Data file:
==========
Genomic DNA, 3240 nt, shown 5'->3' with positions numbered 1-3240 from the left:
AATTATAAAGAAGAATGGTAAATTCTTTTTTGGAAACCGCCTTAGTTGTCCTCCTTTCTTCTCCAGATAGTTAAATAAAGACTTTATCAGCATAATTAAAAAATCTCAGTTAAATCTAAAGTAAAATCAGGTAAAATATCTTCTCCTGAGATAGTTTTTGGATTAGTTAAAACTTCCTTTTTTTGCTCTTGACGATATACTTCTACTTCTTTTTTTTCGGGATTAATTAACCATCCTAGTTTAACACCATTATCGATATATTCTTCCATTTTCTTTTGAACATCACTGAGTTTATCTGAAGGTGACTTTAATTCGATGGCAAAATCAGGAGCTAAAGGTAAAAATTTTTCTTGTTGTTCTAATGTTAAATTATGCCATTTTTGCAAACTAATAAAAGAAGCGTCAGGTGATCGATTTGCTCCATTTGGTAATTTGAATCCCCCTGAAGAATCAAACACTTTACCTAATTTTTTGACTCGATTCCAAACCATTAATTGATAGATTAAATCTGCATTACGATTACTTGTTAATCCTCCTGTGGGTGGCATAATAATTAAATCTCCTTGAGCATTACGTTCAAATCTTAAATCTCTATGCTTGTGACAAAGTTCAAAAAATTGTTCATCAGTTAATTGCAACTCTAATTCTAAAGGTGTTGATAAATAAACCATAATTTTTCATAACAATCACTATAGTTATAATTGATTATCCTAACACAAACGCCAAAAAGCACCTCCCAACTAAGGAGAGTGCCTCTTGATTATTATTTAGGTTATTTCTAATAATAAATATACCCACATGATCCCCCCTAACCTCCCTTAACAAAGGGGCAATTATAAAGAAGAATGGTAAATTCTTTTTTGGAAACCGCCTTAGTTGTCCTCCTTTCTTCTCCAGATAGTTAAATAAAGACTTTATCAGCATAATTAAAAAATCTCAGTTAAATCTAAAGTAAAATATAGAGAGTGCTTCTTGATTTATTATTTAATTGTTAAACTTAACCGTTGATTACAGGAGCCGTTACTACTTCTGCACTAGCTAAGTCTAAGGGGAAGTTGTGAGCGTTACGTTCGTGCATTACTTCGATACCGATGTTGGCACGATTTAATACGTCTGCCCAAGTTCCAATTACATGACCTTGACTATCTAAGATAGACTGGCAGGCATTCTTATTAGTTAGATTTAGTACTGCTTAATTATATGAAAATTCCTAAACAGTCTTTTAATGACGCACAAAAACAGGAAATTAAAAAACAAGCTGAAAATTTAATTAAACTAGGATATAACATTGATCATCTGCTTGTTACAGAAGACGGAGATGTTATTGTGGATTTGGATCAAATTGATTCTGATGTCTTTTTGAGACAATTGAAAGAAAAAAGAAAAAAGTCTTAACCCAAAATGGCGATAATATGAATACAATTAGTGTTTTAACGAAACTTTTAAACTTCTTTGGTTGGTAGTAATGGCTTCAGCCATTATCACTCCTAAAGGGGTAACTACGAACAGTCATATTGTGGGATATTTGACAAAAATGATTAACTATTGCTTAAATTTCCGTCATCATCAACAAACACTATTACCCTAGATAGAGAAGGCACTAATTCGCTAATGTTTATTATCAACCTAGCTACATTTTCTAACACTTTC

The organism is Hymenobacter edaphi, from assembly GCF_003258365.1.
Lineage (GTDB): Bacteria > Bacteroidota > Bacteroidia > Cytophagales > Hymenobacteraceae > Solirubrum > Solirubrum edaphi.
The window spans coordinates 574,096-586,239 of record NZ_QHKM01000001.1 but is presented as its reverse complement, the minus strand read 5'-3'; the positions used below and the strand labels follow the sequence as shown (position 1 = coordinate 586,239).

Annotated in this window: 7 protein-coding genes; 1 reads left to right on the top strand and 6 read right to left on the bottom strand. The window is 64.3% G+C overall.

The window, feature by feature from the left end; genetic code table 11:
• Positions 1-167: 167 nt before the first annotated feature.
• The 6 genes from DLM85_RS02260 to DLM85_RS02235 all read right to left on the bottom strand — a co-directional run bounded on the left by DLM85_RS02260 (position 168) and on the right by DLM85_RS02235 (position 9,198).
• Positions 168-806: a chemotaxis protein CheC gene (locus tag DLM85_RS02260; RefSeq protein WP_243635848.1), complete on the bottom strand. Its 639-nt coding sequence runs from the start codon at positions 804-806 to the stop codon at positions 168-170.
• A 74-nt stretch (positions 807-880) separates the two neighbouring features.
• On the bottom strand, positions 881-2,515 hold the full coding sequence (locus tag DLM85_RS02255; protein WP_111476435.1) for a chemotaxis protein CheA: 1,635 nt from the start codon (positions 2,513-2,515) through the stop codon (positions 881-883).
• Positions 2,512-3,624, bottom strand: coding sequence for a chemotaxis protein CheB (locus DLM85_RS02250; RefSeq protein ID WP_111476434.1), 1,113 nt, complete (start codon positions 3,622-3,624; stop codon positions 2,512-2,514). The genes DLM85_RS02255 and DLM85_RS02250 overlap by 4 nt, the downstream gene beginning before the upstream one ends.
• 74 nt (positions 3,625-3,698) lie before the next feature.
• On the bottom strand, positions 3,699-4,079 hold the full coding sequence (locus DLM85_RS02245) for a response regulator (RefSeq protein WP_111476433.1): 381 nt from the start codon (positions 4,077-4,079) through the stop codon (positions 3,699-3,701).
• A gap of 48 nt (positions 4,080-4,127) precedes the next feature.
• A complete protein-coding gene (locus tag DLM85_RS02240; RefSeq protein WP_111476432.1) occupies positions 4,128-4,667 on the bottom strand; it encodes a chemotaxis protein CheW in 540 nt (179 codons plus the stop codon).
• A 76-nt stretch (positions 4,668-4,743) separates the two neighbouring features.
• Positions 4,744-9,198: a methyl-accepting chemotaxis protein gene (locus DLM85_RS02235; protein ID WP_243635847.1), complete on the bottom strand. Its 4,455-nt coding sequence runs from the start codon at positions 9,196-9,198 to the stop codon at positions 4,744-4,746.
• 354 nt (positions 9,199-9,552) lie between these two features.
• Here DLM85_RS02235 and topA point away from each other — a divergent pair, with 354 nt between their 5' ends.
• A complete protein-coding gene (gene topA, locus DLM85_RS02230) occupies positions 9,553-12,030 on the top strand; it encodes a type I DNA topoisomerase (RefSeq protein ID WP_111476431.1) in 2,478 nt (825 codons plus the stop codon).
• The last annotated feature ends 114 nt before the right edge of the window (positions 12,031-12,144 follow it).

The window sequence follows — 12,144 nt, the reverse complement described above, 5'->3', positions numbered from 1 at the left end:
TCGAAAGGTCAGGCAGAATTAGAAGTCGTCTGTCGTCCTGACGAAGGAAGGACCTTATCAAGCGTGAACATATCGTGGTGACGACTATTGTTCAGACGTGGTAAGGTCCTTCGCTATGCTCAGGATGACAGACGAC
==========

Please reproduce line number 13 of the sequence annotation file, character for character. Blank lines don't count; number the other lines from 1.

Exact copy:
• Positions 2,512-3,624, bottom strand: coding sequence for a chemotaxis protein CheB (locus DLM85_RS02250; RefSeq protein ID WP_111476434.1), 1,113 nt, complete (start codon positions 3,622-3,624; stop codon positions 2,512-2,514). The genes DLM85_RS02255 and DLM85_RS02250 overlap by 4 nt, the downstream gene beginning before the upstream one ends.